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Orders of Battle Orders-of-battle, TO&E's, and related information on who fought where and what they brought to the battle.

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  #16  
Old 22 Nov 04, 15:04
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French Heavy Artillery- WW1

G'day Nemo,

Finally, do you have any info at all on French heavy arty? I've found some on the field artillery, mainly in 1914, and some on the heavies at the start of the war, but nothing dealing with French big guns as the war developed. And as heavy artillery achieved some small measure of importance during the war, I'd like to look into it some more.

'1914-1918.net' has excellent info on British units and the Royal Garrison Artillery. I was wondering if anything similar was available online for the French.

Cheers.

Felix.
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  #17  
Old 23 Nov 04, 06:05
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Hi Felix,

There are few sites that I know of that deal with French heavy artillery and its evolution during the war. Net4war has a 20-page article on French artillery during the Great War (in French) with some useful information on heavy guns and their regiments, but nothing systematic or organised.

I have access to the massive French official WW1 history (Les armées françaises dans la Grande Guerre) which holds a whole lot of statistical data on the topic, as well as the evolution of French OOBs for corps level and above throughout the war, including heavy artillery regiments attachments.

If you're interested (and have some patience ) I might put some of this in a spreadsheet or something.

Cheers
Marc
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  #18  
Old 23 Nov 04, 08:10
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Quote:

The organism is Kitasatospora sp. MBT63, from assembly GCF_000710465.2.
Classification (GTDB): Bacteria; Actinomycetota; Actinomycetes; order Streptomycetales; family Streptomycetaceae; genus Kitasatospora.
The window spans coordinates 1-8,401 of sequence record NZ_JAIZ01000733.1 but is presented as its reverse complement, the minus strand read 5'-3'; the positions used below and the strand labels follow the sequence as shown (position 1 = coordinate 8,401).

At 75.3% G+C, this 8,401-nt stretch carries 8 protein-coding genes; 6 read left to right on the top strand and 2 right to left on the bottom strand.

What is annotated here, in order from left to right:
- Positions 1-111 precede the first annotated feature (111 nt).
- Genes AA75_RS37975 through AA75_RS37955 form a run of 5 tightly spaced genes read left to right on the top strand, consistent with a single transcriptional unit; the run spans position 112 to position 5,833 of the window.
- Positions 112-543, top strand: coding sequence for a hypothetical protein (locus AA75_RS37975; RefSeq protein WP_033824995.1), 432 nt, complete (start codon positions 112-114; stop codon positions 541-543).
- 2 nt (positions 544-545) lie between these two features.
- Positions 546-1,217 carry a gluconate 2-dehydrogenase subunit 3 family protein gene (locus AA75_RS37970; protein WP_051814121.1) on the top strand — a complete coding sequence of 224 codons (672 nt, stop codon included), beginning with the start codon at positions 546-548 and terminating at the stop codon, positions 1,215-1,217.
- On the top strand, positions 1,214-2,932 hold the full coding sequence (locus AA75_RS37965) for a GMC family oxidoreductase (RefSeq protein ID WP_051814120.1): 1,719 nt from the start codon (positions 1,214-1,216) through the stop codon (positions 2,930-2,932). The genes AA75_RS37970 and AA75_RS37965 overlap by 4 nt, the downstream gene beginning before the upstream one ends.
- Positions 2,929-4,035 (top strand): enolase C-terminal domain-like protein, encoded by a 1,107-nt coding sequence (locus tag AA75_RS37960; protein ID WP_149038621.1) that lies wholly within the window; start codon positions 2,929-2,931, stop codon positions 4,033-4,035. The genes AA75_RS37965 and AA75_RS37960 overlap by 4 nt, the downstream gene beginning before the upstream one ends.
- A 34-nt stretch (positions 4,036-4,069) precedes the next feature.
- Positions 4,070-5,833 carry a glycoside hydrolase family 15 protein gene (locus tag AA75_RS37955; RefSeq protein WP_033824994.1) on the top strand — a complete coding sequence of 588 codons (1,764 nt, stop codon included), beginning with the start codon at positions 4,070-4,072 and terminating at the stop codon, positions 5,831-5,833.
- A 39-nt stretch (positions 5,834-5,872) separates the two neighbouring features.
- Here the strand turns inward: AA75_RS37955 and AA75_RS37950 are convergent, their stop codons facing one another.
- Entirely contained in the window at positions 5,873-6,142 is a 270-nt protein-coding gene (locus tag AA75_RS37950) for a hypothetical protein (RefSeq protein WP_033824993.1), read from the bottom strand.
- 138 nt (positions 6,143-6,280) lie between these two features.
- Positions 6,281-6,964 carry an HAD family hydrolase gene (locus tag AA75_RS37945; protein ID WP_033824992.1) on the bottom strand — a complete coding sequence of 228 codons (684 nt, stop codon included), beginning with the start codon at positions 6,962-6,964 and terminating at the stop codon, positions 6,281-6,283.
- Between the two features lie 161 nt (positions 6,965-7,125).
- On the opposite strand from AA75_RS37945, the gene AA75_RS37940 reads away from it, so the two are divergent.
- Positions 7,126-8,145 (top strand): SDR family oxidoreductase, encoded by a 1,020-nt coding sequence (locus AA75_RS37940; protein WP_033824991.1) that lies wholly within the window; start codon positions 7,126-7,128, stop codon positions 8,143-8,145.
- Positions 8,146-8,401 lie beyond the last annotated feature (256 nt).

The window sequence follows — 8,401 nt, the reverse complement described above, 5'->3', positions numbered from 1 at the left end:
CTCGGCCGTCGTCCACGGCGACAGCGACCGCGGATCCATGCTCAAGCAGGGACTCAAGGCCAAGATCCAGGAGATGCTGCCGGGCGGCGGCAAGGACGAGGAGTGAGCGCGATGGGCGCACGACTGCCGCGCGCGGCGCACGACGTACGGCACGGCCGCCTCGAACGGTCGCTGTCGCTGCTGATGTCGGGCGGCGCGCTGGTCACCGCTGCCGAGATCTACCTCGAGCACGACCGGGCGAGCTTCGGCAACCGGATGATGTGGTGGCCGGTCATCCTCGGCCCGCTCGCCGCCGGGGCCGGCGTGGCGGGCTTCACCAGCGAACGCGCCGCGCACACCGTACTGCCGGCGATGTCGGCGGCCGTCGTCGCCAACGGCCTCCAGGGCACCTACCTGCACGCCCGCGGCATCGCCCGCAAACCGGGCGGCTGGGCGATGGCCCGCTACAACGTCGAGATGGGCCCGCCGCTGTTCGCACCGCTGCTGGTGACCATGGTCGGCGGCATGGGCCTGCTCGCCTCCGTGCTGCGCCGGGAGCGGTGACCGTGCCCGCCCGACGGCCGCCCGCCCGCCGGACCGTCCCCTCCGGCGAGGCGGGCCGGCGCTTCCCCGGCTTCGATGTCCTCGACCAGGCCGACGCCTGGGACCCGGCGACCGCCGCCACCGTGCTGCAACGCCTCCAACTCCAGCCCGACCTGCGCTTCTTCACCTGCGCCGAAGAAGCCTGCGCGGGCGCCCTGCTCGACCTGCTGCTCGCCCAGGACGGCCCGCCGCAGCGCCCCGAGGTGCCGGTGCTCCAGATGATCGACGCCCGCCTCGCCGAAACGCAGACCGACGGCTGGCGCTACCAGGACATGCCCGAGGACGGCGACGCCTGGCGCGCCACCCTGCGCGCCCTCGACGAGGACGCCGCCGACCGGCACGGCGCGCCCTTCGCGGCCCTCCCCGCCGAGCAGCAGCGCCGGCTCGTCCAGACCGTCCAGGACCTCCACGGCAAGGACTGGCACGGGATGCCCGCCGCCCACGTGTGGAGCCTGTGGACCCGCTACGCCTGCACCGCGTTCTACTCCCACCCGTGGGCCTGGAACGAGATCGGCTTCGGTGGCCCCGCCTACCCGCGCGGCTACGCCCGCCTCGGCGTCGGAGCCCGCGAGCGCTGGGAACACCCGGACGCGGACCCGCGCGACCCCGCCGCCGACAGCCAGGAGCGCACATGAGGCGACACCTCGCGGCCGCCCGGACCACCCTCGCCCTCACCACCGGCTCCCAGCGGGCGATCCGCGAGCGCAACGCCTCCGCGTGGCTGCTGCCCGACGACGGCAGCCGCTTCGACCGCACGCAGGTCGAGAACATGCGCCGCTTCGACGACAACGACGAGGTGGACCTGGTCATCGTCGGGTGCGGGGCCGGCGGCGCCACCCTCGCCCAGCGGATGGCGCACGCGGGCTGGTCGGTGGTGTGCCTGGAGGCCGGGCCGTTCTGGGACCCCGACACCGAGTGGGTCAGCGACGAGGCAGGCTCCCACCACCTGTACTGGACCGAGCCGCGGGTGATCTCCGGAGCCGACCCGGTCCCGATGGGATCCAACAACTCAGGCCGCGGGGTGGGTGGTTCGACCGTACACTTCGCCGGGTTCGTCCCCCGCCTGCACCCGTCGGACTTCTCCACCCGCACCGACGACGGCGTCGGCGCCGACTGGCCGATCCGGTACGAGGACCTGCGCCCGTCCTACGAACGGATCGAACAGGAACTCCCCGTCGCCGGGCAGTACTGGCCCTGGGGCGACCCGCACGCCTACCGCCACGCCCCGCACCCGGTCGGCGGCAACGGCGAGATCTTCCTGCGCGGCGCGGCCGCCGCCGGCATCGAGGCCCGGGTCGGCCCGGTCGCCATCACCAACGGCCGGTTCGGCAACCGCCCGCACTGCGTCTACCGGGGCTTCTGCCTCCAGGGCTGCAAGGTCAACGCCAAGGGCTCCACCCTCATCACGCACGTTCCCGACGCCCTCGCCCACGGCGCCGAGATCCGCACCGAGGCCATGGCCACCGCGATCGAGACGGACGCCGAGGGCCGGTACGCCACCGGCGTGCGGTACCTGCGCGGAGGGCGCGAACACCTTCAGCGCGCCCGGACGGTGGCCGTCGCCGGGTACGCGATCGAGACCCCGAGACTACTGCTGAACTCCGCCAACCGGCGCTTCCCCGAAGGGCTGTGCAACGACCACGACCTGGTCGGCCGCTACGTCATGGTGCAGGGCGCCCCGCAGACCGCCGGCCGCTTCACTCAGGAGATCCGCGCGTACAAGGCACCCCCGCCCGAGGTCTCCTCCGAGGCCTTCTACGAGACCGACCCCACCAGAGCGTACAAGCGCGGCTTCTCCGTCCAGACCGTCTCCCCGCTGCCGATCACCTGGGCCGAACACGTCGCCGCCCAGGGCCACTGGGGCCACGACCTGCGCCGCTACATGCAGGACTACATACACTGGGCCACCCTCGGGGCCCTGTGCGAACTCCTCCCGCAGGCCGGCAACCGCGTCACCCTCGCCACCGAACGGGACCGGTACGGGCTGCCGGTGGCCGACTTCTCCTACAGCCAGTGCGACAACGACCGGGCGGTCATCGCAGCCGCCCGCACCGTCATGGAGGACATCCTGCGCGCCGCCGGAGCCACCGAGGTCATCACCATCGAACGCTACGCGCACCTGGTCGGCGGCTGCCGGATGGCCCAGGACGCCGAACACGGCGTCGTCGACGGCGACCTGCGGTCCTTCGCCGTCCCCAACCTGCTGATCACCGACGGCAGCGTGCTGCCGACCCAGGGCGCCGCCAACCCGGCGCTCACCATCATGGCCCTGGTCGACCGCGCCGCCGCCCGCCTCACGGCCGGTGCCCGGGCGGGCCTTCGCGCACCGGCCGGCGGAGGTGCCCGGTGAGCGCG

Originally Posted by Case
When war was declared in 1914 lots of Australians went 'home' to enlist in the British Armed forces in preference to joining the Australian forces. Many (probably the majority) of these men had been born in Britain, and prefered to fight in their country of birth's forces rather then their adopted country's forces, especially as it was unclear whether the Australian forces, which were being raised from almost nothing, would ever reach Europe in time to see action.
Thanks for the info Case.
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  #19  
Old 23 Nov 04, 08:50
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Quote:
Originally Posted by nemo
Hi Felix,

There are few sites that I know of that deal with French heavy artillery and its evolution during the war. Net4war has a 20-page article on French artillery during the Great War (in French) with some useful information on heavy guns and their regiments, but nothing systematic or organised.

I have access to the massive French official WW1 history (Les armées françaises dans la Grande Guerre) which holds a whole lot of statistical data on the topic, as well as the evolution of French OOBs for corps level and above throughout the war, including heavy artillery regiments attachments.

If you're interested (and have some patience ) I might put some of this in a spreadsheet or something.

Cheers
Marc
I would kill to know the organisation of the RGA on 21st March 1918 and thereafter.
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  #20  
Old 23 Nov 04, 09:11
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Originally Posted by JMS
I would kill to know the organisation of the RGA on 21st March 1918 and thereafter.
I'll see what I can dig out but you'll have to swear not to kill anyone in the meantime...
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Old 23 Nov 04, 10:10